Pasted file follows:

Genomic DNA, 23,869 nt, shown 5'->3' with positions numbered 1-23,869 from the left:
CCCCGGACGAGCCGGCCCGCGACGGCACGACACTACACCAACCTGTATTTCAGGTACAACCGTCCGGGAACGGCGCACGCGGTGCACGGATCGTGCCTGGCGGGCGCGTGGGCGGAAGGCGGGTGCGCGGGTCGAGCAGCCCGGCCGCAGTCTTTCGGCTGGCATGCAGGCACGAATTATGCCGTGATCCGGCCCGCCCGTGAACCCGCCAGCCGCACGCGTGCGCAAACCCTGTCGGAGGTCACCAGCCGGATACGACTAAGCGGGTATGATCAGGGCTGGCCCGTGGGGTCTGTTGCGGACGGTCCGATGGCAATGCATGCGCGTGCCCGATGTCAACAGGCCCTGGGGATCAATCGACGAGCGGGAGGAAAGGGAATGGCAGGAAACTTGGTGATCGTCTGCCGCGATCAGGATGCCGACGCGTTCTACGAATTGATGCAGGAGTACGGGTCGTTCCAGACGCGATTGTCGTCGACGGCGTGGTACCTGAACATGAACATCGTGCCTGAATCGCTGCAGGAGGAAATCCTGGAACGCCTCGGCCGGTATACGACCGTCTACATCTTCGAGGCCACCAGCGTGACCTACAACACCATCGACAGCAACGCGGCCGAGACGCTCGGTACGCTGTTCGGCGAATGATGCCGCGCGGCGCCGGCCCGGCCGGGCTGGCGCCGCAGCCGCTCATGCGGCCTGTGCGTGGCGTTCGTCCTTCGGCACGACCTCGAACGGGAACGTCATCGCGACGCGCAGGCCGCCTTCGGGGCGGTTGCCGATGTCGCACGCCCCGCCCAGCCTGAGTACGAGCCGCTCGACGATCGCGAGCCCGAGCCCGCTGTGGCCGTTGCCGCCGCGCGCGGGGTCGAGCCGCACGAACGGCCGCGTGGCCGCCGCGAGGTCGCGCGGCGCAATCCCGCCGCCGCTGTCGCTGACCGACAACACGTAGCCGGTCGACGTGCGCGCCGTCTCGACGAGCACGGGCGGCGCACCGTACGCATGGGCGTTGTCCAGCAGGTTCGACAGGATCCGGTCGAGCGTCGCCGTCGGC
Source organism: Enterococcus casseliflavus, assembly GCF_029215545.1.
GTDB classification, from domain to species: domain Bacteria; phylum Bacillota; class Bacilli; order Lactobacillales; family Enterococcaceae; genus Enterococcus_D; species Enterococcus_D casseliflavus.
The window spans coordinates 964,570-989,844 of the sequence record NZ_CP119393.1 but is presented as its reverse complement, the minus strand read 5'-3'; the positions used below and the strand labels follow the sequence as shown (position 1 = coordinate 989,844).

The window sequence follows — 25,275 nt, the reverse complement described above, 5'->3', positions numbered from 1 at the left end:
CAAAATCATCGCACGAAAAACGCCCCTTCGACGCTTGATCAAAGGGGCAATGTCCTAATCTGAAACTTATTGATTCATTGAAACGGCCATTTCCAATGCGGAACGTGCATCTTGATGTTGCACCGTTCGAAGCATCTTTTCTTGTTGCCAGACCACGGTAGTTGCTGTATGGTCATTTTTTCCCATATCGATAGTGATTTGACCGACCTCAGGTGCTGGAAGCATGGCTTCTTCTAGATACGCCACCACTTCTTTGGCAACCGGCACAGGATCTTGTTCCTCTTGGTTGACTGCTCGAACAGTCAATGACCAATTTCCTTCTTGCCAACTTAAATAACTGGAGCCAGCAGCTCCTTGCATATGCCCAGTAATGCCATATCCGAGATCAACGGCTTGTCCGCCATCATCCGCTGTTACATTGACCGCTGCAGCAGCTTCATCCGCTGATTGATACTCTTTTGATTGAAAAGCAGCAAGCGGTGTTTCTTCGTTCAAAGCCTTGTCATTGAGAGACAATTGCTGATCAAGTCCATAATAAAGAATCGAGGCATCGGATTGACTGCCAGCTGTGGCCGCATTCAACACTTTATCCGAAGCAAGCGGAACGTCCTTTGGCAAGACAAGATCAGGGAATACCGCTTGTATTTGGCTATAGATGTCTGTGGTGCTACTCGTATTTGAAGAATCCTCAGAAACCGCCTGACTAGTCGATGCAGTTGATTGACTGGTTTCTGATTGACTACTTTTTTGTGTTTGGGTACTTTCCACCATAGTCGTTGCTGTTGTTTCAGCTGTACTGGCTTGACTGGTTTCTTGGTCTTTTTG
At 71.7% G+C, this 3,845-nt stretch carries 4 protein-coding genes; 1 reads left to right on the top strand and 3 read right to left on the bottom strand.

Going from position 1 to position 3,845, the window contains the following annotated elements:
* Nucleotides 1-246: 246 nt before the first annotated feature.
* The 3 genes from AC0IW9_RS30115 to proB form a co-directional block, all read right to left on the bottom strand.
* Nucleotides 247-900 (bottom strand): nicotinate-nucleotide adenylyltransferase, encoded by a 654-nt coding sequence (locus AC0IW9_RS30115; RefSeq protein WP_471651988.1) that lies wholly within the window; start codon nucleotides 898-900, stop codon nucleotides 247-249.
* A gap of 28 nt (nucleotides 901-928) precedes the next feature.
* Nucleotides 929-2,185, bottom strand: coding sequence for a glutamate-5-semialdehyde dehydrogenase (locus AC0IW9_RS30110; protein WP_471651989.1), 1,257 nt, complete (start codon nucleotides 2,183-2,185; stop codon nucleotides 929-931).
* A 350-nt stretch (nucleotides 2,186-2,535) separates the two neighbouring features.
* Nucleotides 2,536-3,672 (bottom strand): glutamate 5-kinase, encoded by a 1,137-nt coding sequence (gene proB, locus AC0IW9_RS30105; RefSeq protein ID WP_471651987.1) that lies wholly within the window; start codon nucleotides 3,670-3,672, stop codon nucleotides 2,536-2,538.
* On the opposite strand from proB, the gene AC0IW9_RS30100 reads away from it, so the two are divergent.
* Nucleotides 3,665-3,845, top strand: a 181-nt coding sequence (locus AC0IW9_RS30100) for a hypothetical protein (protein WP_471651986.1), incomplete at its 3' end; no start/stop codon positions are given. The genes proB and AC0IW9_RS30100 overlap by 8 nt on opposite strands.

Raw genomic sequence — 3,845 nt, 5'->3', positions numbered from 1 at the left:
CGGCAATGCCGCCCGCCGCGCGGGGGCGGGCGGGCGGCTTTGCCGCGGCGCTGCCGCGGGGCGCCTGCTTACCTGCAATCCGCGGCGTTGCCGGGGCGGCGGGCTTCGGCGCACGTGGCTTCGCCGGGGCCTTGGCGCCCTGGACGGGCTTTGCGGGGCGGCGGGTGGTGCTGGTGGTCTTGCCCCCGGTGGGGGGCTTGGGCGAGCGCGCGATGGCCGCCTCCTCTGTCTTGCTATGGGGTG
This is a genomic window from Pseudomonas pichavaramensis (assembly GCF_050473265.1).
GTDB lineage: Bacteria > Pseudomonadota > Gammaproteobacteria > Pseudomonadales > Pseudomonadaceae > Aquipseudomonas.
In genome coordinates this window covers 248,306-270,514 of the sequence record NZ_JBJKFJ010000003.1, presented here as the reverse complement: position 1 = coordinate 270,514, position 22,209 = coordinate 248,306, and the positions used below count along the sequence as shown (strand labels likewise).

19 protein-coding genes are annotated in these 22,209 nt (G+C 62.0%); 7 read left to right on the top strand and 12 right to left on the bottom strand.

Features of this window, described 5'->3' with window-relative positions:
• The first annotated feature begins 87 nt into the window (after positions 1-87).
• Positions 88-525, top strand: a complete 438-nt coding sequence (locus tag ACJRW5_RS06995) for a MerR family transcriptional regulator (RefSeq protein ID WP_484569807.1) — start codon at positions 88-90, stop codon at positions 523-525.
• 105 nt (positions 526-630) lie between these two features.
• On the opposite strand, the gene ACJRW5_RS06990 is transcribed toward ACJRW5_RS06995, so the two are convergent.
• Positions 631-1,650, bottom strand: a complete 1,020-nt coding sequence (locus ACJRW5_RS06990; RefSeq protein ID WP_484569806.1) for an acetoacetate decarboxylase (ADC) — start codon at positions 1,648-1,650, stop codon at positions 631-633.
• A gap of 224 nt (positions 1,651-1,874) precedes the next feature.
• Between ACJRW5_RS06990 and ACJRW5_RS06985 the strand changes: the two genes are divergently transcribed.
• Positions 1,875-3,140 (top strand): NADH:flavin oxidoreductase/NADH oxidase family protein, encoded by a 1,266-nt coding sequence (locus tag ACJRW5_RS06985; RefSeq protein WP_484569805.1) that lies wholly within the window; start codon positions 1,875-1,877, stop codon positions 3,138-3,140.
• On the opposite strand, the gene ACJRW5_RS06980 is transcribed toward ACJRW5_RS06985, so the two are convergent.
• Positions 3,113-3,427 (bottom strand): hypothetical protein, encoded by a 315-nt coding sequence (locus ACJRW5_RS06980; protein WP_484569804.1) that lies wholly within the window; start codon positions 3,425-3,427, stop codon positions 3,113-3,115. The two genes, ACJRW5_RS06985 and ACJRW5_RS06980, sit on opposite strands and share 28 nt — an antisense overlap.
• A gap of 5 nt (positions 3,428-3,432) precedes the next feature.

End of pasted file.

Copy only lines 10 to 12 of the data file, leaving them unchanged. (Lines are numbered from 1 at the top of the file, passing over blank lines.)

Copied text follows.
* Nucleotides 1-246: 246 nt before the first annotated feature.
* The 3 genes from AC0IW9_RS30115 to proB form a co-directional block, all read right to left on the bottom strand.
* Nucleotides 247-900 (bottom strand): nicotinate-nucleotide adenylyltransferase, encoded by a 654-nt coding sequence (locus AC0IW9_RS30115; RefSeq protein WP_471651988.1) that lies wholly within the window; start codon nucleotides 898-900, stop codon nucleotides 247-249.